Since St. Bakhita’s has the potential for developing the nearby farmland, other students visited South Bend’s community Unity Gardens to experience combining farming as part of their education. The students also interviewed 60 former SBVTC students — the young women who had been LRA victims.
The spring break trip provided a chance to build on their understanding of the realities facing the school and its students and to experience the school and the environment firsthand. The students focused on six strategic projects related to curriculum, revenue generation, resource development and skills training. As part of their in-country research, they sat in on classes at St. Bakhita, visited the farm affiliated with the school, met Ugandan entrepreneurs and toured other vocational programs. They also took time to get to know the SBVTC teenagers.
Being in-country, Angst says, was eye opening. For instance, their trip to the farm quickly reset their assumptions about the agricultural setting in Uganda. “We pictured a farm like you would see here in the U.S.” Angst says. “But the farmland was not cultivated as you would expect.” The fields were not plowed, the solar-powered well wasn’t running because its solar panels had been stolen, there were no livestock, and the shea trees, known for the high value of the nuts it produces, grew wild and were not harvested and processed in a timely fashion.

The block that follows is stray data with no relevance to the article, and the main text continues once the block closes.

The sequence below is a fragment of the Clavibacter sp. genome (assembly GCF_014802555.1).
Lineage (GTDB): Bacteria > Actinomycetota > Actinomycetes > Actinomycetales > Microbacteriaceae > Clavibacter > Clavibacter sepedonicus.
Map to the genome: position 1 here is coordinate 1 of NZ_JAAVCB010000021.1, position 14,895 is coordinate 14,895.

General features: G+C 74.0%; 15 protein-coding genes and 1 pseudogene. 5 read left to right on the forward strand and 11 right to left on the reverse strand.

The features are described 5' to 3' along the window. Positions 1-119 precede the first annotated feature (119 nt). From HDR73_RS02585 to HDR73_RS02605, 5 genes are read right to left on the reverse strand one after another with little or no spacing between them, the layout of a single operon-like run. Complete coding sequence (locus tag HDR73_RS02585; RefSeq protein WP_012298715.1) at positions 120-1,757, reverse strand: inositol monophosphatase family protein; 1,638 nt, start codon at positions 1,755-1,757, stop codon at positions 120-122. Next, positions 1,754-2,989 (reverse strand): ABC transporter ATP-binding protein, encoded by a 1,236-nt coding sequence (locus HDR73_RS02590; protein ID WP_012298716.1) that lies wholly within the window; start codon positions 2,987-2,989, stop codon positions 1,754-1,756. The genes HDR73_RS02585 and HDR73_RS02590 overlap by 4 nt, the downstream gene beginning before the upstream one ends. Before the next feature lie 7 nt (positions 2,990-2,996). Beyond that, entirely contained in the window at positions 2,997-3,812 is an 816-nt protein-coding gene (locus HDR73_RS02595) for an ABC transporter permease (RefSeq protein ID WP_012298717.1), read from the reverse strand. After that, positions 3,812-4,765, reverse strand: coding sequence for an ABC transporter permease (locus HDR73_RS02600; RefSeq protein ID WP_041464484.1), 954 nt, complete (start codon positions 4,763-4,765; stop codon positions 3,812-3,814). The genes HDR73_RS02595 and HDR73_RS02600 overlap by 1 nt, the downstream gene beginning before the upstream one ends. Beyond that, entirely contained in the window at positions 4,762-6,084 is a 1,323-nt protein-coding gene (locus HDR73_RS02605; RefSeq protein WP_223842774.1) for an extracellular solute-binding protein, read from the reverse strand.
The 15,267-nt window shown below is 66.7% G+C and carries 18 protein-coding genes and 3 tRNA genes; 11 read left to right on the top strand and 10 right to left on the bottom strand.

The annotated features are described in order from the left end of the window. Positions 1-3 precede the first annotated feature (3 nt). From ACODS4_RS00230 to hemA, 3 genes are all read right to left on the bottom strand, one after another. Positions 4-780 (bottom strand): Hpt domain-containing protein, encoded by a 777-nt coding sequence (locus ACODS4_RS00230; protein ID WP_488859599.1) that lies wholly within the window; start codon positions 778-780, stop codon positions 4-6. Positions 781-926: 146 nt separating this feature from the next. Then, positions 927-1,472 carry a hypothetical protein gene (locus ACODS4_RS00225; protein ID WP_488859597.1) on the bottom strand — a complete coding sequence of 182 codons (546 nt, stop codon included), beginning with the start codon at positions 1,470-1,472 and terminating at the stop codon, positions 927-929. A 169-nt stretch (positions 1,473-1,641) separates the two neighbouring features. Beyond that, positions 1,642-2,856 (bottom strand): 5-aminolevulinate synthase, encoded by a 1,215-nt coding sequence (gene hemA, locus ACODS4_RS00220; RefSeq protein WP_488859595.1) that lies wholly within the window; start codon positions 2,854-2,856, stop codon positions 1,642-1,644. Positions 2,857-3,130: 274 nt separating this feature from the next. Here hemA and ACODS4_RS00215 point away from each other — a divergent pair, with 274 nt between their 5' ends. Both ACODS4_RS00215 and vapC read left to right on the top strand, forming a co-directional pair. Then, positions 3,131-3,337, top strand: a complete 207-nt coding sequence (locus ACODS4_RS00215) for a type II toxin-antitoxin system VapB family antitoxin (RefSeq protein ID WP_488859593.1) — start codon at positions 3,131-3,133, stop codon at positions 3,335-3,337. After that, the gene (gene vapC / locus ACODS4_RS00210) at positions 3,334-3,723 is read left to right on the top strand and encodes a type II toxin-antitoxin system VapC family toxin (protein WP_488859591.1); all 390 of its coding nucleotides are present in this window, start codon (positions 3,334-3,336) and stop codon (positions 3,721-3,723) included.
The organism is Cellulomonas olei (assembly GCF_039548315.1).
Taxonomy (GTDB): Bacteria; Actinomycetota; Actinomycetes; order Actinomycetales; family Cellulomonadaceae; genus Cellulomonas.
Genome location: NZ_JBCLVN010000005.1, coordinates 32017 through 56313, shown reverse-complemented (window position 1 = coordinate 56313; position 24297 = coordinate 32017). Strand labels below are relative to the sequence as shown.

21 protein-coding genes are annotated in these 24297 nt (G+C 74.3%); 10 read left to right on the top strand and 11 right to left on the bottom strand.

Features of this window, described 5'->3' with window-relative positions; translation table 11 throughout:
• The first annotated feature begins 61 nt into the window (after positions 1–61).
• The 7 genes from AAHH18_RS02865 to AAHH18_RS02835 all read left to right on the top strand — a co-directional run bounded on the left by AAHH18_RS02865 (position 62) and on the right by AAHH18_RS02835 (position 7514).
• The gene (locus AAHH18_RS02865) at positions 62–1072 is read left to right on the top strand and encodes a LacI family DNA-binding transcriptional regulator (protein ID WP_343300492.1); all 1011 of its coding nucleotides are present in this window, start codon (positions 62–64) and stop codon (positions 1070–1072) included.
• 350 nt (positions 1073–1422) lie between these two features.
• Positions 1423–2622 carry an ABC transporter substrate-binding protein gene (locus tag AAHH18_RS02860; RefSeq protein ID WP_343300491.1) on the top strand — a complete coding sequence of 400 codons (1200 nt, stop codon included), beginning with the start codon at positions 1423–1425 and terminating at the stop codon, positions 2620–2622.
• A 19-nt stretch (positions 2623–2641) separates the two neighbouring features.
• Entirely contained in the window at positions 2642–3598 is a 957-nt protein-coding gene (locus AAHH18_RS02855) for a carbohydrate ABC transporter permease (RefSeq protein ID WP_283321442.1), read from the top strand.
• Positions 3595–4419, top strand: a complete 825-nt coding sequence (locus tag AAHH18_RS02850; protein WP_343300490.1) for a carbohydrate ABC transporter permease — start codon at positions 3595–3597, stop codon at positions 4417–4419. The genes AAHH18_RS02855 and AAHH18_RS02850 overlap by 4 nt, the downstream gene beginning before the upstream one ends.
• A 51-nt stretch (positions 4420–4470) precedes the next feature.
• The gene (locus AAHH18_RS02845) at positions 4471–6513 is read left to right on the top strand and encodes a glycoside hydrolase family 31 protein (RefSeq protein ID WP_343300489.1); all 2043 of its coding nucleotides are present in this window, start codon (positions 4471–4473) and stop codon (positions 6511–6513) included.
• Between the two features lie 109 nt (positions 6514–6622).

Sophia Kartsonas (MGT-Consulting ’21) was struck by the contrast between her and Elizabeth. “When I was 16, I was a junior in high school and the biggest cause of stress in my life was over if I would pass my driver’s test,” she says. Meanwhile, Elizabeth worries about whether she’ll be able to find a job and send money back home to her family and if her younger sisters will have the same fate as her twin.
But the experience also worked in the opposite direction, with students deeply impressed by how much they shared. “There are strong differences that characterize our underlying cultures, but after being in Uganda it’s easy to see far more similarities,” said Aubrey Flagler (MGT-Consulting ’20). “We met bright and determined women fighting for reforestation, an altruistic principal focused on creating a self-sustaining academic institution, and many girls seeking better futures through education. Without being there in person to meet each of these people and see their world alongside them, we would not have been able to design for St. Bakhita’s with true awareness and empathy.”